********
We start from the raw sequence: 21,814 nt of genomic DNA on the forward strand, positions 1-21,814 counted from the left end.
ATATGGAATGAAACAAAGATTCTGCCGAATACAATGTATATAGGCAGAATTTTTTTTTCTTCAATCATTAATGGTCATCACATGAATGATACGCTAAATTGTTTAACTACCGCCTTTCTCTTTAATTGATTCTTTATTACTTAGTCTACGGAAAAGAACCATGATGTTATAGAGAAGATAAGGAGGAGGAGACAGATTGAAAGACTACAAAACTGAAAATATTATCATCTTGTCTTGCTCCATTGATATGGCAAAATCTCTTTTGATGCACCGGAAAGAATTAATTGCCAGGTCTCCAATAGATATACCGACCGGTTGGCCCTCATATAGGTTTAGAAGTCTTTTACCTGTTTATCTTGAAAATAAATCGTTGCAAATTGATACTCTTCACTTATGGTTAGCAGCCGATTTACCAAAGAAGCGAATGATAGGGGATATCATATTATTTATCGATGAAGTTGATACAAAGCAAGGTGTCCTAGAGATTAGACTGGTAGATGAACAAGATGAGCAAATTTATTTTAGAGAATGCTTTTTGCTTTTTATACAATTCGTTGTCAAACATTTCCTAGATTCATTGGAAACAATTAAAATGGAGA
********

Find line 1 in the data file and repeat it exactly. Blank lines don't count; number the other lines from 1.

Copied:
We start from the raw sequence: 21,814 nt of genomic DNA on the forward strand, positions 1-21,814 counted from the left end.